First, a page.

The electrical work is more hazardous and more detail-oriented—and can be more crucial than the mechanical work. Note that licensed electricians study for years to gain the skills to bend conduit, pull wire, and make secure connections—all while meeting the strict requirements of the NEC. Consider your skills and experience carefully before jumping in. Having a mentor on the job or nearby may be your wisest decision. Once again, you are only doing this job once—electricians have the benefit of long experience and training. They have tricks and techniques that make the job go quickly and smoothly. Consider taking a basic wiring class at your local community or technical college, so you’ll have some practice time on someone else’s wire, and another source of mentorship.

Comments (2)

Jim and Elaine Stack's picture

The pros get good prices and do all the paperwork and form and you get the best incentives. It helps employ local companies so always go with a pro. If they are NABCEP certified it's the best of the best.

I's also only go with Sunpower panels. They have the highest efficiency, run coolest and have the longest warranty.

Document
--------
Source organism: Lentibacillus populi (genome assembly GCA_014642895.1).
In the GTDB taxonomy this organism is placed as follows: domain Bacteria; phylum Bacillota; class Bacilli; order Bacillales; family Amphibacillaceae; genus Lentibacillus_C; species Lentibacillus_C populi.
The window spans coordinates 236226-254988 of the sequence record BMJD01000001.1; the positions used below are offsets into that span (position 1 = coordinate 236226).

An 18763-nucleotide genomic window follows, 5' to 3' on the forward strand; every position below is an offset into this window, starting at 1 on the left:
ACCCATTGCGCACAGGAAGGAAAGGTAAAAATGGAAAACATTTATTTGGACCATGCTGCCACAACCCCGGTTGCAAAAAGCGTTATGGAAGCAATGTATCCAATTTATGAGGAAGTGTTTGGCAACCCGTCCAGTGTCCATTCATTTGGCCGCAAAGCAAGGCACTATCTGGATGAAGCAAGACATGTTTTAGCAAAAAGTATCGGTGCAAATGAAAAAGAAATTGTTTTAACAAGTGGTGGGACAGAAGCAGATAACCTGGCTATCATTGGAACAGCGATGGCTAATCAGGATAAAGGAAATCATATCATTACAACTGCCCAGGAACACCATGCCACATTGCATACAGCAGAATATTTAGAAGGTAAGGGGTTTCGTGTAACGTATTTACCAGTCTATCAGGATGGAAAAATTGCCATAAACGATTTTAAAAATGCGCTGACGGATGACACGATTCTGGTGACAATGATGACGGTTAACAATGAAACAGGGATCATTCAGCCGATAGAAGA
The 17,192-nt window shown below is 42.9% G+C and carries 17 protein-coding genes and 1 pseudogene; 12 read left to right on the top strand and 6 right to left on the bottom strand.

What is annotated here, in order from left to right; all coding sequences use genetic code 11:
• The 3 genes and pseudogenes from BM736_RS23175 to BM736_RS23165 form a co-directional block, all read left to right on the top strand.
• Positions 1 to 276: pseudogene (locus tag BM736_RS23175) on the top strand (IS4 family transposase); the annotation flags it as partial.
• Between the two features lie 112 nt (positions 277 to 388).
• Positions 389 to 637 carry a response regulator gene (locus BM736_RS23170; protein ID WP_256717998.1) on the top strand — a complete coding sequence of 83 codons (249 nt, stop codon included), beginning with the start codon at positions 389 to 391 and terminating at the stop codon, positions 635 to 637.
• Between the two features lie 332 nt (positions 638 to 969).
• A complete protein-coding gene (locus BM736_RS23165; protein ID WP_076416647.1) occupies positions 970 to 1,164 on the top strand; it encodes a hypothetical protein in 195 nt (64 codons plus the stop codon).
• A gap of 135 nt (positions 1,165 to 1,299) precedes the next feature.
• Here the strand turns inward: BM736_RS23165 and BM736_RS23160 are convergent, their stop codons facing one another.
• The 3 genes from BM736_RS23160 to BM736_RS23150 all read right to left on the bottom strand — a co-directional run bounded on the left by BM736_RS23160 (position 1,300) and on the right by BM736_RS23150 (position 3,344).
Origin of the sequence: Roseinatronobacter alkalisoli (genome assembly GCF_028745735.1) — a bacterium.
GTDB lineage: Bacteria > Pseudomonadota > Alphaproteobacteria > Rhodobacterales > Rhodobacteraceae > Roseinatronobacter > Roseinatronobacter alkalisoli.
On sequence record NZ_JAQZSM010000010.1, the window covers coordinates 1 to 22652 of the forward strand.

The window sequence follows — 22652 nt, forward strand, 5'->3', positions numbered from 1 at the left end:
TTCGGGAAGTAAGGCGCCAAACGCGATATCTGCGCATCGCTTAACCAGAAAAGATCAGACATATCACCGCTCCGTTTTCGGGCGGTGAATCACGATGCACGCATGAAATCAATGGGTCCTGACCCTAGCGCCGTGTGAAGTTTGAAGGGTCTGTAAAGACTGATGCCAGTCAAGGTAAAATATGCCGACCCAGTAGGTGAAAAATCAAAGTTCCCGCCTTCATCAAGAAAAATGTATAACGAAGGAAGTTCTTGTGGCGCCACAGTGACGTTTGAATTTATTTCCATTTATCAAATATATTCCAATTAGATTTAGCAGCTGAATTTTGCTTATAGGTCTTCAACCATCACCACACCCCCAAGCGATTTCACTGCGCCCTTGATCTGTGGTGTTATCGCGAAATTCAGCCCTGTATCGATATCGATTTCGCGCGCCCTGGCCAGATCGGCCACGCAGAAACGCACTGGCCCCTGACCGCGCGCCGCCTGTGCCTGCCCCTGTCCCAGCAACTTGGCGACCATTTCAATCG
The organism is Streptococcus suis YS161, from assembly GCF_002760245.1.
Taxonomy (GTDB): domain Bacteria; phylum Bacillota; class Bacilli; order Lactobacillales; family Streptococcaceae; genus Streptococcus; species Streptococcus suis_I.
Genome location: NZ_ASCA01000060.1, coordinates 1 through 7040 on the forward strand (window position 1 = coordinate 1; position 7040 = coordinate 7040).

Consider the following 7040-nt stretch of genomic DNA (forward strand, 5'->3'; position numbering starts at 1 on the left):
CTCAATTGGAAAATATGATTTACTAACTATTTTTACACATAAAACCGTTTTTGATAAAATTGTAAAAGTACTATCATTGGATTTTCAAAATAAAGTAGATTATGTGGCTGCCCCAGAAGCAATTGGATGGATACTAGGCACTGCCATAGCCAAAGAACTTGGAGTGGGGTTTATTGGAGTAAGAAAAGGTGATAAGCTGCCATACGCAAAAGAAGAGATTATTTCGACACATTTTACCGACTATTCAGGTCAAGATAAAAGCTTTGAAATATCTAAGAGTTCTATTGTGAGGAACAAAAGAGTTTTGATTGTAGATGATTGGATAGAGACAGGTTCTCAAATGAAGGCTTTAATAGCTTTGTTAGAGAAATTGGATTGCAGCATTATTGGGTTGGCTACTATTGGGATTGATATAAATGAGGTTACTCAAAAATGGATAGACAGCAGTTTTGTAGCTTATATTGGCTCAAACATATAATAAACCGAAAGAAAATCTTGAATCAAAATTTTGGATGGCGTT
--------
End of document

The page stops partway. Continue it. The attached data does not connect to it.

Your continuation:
Disclaimer- I don't sell or work in the solar industry, I just live the solar dream every Sunny day.

Mike Swift's picture

“While you can still take the 30% federal tax credit, in some cases, you may not qualify for state, local, or utility rebates if you install the system yourself.” Contractor associations, and labor unions have spent many millions of dollars lobbying legislators to get these “incentives” into law, and they hate with a passion for scabs and home owners stealing their just rewards. The mandate that “qualified”, or “approved” installers do the work is placed in the legislation by lobbyists, “for the safety of the children”, and to guarantee the lobbyists employers lots of work of course. In many cases all of the homeowners “incentives” are eaten up by the mandated labor practices.